SINGAPORE, April 10 — Taxi and private-hire drivers have been given the green light to insist on the use of inward-facing video cameras to protect themselves against fare evaders and abusive passengers.
Passengers, who will be notified of the presence of such a camera through ways such as a booking confirmation or a “prominent notice” in the vehicle, will have to find another ride without such a device if they do not wish to be filmed.
Issuing new advisory guidelines yesterday, the Personal Data Protection Commission (PDPC) said drivers are not to upload videos from inward-facing cameras on social media.
They would otherwise be flouting the Personal Data Protection Act (PDPA).
The videos captured are for the sole purpose of assisting relevant authorities, including the transport company, in official investigations, and these should be explained in the notice put up by the driver, the commission said.
The move came after three years of lobbying by the National Taxi Association (NTA) to tackle fare evasion, resolve fare disputes and deter any form of unruly behaviour against drivers. Months of closed-door consultations were also conducted with taxi and car rental companies, the National Private Hire Vehicles Association (NPHVA) and the Vehicle Rental Association.
Member of Parliament Ang Hin Kee, who is executive adviser of both NTA and NPHVA, said recordings are instrumental to provide “a more objective way of determining what happened”.
They would aid investigations in cases where it is the driver’s word against the passenger’s and could also protect customers, he said.
“If private-hire or taxi driver knew that such a deterrent exists, they will also ensure that their service levels remain at a certain level,” said Mr Ang.
The inward-facing cameras could complement the national SGSecure movement and efforts of law enforcers, which have been boosted by the installation of cameras at void decks and lift landings of public housing blocks.
Several taxi operators told TODAY they are reviewing the new guidelines. None of the largest taxi operator ComfortDelGro’s cameras are “inward taping” at the moment. Its group corporate communications officer Tammy Tan said without elaborating that the company “will work with our drivers to best look after their interests”.
Electric-taxi operator HDT’s managing director James Ng said inward-facing cameras would be useful to “clarify any misunderstanding” between drivers and their passengers.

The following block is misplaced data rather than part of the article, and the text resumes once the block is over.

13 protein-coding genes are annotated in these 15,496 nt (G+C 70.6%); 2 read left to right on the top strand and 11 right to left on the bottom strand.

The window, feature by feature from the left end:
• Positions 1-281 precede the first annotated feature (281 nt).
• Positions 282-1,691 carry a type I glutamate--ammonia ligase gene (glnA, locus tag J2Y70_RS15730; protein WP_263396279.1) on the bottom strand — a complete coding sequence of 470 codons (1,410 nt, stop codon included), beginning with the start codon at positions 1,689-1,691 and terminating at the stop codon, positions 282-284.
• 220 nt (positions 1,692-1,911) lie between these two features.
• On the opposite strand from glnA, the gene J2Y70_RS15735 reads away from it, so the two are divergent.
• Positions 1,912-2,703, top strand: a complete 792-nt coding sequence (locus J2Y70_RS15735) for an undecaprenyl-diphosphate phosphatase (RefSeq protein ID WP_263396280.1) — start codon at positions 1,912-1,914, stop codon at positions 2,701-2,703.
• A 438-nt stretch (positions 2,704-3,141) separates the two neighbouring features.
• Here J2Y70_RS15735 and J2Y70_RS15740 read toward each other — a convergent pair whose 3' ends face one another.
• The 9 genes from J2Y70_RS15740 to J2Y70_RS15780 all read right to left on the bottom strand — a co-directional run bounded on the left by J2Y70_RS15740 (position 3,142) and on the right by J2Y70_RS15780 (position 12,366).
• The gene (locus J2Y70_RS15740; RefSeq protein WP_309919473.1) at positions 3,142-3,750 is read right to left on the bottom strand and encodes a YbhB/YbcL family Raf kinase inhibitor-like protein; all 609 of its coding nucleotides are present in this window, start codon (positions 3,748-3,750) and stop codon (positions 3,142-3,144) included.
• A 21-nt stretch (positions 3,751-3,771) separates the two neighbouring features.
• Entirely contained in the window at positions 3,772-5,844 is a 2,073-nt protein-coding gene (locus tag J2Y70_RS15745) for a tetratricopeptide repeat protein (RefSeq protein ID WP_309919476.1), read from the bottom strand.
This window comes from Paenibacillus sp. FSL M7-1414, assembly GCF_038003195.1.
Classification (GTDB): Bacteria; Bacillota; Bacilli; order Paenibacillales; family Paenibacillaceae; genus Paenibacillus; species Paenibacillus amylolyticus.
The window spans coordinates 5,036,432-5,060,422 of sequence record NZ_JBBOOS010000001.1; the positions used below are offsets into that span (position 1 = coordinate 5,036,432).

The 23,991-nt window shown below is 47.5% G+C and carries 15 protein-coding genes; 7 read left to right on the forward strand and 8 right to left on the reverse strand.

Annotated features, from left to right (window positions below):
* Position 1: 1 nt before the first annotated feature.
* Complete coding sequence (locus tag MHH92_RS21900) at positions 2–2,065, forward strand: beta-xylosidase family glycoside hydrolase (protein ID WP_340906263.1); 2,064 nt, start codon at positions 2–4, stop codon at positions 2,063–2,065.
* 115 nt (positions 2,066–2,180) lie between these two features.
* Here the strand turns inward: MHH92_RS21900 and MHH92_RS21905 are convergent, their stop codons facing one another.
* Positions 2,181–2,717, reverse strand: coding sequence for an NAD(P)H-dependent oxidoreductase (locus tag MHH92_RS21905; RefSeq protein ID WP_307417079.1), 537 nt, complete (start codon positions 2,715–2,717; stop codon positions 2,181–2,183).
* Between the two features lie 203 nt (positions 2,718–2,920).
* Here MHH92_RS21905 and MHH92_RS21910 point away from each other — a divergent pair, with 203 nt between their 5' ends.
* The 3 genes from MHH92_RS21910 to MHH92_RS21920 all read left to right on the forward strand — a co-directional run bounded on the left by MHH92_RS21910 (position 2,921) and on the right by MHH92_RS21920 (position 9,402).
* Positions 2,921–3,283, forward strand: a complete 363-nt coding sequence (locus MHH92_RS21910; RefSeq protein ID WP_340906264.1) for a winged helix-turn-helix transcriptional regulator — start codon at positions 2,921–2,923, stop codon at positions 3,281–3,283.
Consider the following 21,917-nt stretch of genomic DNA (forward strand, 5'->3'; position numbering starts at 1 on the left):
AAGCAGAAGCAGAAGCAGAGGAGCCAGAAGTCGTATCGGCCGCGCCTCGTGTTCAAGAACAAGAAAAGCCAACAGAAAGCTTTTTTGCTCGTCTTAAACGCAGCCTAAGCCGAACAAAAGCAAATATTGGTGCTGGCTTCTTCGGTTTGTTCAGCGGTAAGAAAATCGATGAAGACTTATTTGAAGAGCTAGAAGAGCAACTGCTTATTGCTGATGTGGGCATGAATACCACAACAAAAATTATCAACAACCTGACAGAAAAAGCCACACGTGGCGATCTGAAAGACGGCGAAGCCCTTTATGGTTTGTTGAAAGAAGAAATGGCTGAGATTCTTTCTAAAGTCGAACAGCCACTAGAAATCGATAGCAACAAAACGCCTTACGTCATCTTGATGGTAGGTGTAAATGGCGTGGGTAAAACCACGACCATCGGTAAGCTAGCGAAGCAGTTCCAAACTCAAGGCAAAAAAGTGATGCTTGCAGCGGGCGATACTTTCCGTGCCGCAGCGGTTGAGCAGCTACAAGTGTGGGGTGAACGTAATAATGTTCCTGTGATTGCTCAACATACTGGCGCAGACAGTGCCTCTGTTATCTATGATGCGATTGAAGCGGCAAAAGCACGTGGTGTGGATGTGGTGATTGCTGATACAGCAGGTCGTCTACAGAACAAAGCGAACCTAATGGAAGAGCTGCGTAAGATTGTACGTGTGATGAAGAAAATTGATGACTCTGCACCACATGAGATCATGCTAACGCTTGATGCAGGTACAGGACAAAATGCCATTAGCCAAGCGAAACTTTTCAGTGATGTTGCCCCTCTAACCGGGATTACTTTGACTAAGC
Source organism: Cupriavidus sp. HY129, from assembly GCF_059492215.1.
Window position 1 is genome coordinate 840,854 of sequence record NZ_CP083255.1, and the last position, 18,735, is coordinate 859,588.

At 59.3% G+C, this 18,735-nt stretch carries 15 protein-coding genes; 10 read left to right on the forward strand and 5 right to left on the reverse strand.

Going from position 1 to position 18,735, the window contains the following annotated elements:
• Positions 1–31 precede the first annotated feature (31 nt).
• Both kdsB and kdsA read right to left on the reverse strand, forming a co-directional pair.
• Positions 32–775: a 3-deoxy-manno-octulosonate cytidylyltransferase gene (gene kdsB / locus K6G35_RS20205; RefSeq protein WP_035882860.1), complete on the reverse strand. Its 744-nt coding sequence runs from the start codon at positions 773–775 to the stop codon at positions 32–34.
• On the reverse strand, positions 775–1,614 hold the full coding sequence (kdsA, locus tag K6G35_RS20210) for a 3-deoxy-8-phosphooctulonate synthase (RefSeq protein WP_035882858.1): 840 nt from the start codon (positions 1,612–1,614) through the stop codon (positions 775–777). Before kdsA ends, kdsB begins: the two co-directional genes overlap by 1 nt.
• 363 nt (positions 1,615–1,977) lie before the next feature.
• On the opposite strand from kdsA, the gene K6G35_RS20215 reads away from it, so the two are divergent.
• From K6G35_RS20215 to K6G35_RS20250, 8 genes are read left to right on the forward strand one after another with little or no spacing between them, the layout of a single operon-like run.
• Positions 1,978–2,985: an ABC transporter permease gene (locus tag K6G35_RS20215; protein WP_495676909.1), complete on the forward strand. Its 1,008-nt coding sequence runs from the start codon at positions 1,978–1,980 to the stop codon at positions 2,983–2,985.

Expressing interest in adopting the cameras, he said the company would ensure it has a “stringent” set of standard operating procedures to gain commuters’ confidence.
Meanwhile, private-hire drivers are cheering the move. Some have taken to Facebook to organise a bulk purchase of the cameras.
Some lawyers expressed concerns over the cameras’ impact on passengers’ privacy.
The option for passengers to find another ride if they do not agree with the use of in-vehicle recording devices is “an illusory one”, said Bernard Chung of IRB Law.
“If you booked a ride from Grab and discovered that the ride features the use of (the device), are you likely to cancel the ride and try and book a ride from another company? And what if all companies use (them)?” he said.
To critics, the guidelines will affirm the “view that the PDPA was enacted for economic reasons and to support Singapore’s transformation into a data-driven economy, and not to protect any right to privacy”, Chung added.
But Ronald Wong of Covenant Chambers said the privacy watchdog is merely setting out guidelines for a practice that is already in place, making it clear to drivers how personal data laws apply to them.
“Without the guidelines, the drivers can just do so without being subject to all these regulations regarding the photography or videography of the passenger, so actually the guidelines help to set out certain safeguards or, at least, notices that must be given to the passenger so he or she can make informed choices,” he said.
The PDPC said transport service providers must make “reasonable security arrangements” to protect personal data captured by in-vehicle recording devices or risk paying up to S$1 million (RM2.95 million) in fines.
Passengers may also request for their recordings and ask how their personal data has or may have been used or disclosed by the organisation in the past year.
But the PDPC’s guidelines allow companies not to provide access if the request is frivolous or vexatious, or if the burden or expense of providing access would be unreasonable — such as if someone asks for all recordings of him in all taxis of an operator over a year, yet could not provide more specific information as to when he took the taxis. — TODAY